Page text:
Automakers are starting to feel the consequences of the ongoing protests in Canada that are blocking a major border crossing. Truckers protesting Canadian COVID mandates have blockaded the Ambassador Bridge connecting Detroit and Windsor for the third day, and it’s forcing automakers to curtail production or cancel shifts as the industry faces a multitude of compounding challenges.
According to the Detroit Free Press, General Motors had to cancel three shifts at its Lansing Delta Township Assembly Plant – one last night and two today – due to parts shortages caused by the blockade. The factory builds the Buick Enclave and the Chevy Traverse, and production is scheduled to resume tomorrow.
GM spokesperson Dan Flores told the publication that the automaker was working to mitigate any impacts to its operations. GM has also rerouted some shipments around the border crossing to keep its Flint Assembly plant operating, where it builds the Chevy Silverado and GMC Sierra. However, by Thursday, GM had to cancel the operating shift.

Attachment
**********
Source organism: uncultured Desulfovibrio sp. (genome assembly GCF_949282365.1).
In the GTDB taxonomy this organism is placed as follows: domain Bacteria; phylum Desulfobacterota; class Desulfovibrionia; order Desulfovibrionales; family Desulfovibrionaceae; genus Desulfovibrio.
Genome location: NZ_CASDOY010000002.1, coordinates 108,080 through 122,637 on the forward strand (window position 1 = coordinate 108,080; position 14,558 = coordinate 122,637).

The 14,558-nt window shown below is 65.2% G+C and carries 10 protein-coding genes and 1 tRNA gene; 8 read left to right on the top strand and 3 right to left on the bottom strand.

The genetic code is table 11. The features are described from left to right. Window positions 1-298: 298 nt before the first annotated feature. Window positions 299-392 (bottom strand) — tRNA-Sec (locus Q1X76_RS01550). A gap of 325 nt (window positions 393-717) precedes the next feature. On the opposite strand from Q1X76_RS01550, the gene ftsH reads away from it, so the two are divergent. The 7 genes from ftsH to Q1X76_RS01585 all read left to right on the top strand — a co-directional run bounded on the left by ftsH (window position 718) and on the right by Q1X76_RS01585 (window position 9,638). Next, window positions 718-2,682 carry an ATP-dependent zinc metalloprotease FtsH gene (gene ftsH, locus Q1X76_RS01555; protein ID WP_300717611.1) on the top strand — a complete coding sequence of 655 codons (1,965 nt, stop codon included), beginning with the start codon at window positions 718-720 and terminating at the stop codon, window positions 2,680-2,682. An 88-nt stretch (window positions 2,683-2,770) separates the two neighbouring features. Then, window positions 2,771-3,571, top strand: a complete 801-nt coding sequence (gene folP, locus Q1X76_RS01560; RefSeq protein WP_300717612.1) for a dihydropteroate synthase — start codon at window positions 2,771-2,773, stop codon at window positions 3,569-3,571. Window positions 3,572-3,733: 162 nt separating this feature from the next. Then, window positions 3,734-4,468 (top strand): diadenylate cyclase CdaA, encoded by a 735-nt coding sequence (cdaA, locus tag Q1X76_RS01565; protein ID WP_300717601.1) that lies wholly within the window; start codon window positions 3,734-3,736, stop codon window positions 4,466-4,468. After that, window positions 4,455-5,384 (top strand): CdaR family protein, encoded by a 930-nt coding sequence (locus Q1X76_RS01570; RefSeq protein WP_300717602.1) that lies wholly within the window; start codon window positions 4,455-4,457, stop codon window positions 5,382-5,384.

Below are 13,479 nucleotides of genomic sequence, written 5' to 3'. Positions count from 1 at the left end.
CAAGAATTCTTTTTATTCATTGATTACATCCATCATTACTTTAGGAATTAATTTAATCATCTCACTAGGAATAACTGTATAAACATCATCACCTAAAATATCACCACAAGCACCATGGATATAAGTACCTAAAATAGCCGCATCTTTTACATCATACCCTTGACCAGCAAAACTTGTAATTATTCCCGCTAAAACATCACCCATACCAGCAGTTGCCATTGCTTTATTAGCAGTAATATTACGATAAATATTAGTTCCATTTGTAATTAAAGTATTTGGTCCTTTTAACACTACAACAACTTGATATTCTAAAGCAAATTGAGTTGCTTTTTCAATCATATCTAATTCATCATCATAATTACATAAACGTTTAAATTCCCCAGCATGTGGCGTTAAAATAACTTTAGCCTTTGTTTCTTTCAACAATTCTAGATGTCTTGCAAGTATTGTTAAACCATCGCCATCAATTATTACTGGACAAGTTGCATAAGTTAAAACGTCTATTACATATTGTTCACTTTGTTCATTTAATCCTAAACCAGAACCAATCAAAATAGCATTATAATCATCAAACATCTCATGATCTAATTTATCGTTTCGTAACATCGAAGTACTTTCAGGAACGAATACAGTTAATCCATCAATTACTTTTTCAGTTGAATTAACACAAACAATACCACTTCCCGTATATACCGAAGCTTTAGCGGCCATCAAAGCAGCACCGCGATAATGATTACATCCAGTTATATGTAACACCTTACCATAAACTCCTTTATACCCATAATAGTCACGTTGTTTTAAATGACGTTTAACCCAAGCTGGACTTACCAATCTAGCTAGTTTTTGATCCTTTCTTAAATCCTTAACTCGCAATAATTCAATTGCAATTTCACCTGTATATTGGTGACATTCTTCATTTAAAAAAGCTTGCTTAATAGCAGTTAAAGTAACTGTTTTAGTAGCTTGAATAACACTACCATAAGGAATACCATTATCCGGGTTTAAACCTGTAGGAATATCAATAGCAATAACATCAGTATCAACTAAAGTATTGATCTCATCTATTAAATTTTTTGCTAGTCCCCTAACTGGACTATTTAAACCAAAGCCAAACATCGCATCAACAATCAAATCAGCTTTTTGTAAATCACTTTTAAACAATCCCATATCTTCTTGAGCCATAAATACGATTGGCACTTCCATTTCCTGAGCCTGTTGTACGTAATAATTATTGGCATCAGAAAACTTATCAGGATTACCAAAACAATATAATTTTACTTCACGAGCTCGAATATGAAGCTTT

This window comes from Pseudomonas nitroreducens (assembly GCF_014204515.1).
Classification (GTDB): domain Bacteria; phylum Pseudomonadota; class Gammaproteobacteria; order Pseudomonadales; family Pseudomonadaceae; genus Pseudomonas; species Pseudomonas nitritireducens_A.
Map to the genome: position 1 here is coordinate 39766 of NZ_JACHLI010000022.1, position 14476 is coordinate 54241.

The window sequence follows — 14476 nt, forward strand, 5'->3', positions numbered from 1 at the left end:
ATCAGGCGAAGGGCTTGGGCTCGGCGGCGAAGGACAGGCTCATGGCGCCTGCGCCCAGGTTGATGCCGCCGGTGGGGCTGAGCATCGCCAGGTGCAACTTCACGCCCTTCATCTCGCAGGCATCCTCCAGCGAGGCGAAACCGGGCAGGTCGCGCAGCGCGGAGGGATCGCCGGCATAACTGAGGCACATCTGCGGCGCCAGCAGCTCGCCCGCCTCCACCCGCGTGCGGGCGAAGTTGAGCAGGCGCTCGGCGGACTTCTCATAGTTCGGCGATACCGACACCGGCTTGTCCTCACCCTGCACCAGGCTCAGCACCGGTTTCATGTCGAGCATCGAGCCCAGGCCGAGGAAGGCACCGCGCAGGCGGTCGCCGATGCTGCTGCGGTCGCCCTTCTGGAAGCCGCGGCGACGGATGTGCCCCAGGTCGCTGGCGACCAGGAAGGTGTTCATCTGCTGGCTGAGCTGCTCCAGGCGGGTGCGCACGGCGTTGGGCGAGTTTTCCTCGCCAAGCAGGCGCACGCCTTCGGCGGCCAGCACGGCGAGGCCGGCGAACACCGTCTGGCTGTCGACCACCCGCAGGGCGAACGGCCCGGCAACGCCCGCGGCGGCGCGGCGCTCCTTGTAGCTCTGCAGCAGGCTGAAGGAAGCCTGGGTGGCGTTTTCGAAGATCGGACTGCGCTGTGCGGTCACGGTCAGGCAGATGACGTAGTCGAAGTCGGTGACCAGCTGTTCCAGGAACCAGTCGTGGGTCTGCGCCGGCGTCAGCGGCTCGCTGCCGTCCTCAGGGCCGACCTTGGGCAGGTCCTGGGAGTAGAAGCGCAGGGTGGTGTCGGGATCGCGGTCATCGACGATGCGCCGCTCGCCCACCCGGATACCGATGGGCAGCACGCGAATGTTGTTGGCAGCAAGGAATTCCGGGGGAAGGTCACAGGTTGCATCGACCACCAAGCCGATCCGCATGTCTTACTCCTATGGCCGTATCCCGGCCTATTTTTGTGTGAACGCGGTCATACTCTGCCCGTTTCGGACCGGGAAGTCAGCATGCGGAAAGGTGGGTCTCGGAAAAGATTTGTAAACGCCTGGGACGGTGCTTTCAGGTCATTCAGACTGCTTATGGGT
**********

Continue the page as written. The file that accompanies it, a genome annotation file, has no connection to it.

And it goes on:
GM’s rival Ford is also suffering, though it hasn’t canceled any shifts yet. It told Free Press that it is operating two facilities – Oakville and Windsor – at a reduced schedule. It builds the Ford Edge and Lincoln Nautilus in Canada and engines for the F-150 and Mustang.
Stellantis hasn’t been spared either, cutting production in both Canada and the US, which affected the production of the Chrysler Pacifica and the Jeep Wrangler and Gladiator. Toyota is also experiencing production hiccups, and it told the Free Press that it was monitoring the situation.
The border blockade is just that latest headache for an industry that has faced several hurdles since the beginning of the coronavirus pandemic. Automakers continue to suffer from supply chain issues, particularly chips for critical software systems, and the latest delays won’t help fill dealer inventory when showroom lots are already bare.